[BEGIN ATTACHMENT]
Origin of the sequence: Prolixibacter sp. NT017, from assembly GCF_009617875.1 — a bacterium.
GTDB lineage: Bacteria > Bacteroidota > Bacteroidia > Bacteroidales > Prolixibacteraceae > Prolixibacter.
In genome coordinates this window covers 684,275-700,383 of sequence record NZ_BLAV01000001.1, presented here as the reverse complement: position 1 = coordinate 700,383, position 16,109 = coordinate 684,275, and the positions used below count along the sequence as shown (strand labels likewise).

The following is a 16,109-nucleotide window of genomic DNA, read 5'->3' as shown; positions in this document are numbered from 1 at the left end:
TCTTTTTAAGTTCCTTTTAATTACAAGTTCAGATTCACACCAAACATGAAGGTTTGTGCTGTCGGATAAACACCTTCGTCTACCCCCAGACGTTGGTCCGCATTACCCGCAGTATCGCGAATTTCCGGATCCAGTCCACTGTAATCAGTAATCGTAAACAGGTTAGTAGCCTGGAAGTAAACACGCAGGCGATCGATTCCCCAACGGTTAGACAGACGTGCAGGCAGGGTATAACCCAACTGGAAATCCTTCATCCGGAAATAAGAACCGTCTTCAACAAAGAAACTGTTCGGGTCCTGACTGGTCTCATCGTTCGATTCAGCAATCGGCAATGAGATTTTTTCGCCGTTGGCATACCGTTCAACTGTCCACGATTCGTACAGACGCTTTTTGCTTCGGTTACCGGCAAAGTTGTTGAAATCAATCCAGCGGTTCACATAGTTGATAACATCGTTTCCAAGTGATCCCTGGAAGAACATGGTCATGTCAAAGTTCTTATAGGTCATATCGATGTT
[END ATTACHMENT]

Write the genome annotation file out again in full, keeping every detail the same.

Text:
Origin of the sequence: Prolixibacter sp. NT017, from assembly GCF_009617875.1 — a bacterium.
GTDB lineage: Bacteria > Bacteroidota > Bacteroidia > Bacteroidales > Prolixibacteraceae > Prolixibacter.
In genome coordinates this window covers 684,275-700,383 of sequence record NZ_BLAV01000001.1, presented here as the reverse complement: position 1 = coordinate 700,383, position 16,109 = coordinate 684,275, and the positions used below count along the sequence as shown (strand labels likewise).

The following is a 16,109-nucleotide window of genomic DNA, read 5'->3' as shown; positions in this document are numbered from 1 at the left end:
TCTTTTTAAGTTCCTTTTAATTACAAGTTCAGATTCACACCAAACATGAAGGTTTGTGCTGTCGGATAAACACCTTCGTCTACCCCCAGACGTTGGTCCGCATTACCCGCAGTATCGCGAATTTCCGGATCCAGTCCACTGTAATCAGTAATCGTAAACAGGTTAGTAGCCTGGAAGTAAACACGCAGGCGATCGATTCCCCAACGGTTAGACAGACGTGCAGGCAGGGTATAACCCAACTGGAAATCCTTCATCCGGAAATAAGAACCGTCTTCAACAAAGAAACTGTTCGGGTCCTGACTGGTCTCATCGTTCGATTCAGCAATCGGCAATGAGATTTTTTCGCCGTTGGCATACCGTTCAACTGTCCACGATTCGTACAGACGCTTTTTGCTTCGGTTACCGGCAAAGTTGTTGAAATCAATCCAGCGGTTCACATAGTTGATAACATCGTTTCCAAGTGATCCCTGGAAGAACATGGTCATGTCAAAGTTCTTATAGGTCATATCGATGTT